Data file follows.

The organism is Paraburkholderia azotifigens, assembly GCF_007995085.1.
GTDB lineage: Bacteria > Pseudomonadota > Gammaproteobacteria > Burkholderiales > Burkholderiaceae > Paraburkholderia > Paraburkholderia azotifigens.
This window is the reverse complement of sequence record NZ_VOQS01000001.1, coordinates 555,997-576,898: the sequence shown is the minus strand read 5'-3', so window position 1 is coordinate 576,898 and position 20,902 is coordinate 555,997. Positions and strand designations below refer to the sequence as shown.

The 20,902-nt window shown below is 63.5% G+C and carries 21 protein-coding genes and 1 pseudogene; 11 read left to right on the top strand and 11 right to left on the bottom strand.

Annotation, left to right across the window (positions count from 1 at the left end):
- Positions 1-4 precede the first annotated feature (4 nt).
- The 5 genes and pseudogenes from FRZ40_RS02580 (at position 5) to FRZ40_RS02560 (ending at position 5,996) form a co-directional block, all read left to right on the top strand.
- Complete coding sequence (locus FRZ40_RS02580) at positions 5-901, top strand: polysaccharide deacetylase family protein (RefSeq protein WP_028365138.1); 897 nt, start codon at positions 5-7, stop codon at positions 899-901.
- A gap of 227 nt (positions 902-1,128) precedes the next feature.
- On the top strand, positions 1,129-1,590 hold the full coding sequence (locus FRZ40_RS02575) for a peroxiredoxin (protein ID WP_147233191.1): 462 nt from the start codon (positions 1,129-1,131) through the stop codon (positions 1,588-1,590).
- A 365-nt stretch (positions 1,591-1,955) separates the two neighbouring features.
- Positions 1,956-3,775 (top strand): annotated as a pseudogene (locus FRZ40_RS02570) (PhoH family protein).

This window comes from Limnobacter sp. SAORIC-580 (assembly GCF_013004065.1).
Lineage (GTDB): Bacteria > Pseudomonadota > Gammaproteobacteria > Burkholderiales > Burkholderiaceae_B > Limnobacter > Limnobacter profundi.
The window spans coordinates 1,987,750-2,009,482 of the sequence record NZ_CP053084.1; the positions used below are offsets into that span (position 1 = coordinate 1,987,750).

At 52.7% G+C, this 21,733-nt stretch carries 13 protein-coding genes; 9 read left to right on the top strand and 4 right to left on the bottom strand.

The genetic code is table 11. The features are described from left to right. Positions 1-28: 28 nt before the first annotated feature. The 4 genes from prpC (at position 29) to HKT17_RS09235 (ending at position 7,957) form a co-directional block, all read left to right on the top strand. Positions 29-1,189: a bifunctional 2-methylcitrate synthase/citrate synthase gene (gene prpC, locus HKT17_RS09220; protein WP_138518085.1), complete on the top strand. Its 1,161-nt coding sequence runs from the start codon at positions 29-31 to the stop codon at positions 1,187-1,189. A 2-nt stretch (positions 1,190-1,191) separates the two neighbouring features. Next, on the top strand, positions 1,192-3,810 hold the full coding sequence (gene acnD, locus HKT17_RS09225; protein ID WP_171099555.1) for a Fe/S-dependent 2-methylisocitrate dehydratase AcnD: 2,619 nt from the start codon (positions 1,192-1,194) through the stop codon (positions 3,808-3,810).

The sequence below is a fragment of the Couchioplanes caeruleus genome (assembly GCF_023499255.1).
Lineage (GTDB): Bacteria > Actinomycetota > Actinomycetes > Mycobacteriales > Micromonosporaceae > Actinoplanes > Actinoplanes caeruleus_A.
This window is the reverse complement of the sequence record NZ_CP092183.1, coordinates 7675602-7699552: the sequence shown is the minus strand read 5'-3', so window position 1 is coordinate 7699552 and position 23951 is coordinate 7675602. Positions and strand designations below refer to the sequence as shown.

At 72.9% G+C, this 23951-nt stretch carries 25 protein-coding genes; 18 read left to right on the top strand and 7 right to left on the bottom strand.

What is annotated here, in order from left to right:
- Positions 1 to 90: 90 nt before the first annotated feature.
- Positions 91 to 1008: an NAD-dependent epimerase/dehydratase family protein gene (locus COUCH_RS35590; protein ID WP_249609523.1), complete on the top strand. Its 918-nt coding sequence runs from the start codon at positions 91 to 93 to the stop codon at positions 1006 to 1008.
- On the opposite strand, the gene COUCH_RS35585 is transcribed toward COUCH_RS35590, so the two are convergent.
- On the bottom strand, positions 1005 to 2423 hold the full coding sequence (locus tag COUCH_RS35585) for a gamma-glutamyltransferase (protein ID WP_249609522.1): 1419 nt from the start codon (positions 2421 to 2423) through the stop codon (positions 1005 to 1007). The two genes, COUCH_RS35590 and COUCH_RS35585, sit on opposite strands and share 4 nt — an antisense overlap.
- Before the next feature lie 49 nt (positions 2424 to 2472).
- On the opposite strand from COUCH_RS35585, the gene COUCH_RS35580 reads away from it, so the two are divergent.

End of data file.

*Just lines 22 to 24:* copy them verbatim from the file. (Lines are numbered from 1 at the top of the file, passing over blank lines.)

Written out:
What is annotated here, in order from left to right:
- Positions 1 to 90: 90 nt before the first annotated feature.
- Positions 91 to 1008: an NAD-dependent epimerase/dehydratase family protein gene (locus COUCH_RS35590; protein ID WP_249609523.1), complete on the top strand. Its 918-nt coding sequence runs from the start codon at positions 91 to 93 to the stop codon at positions 1006 to 1008.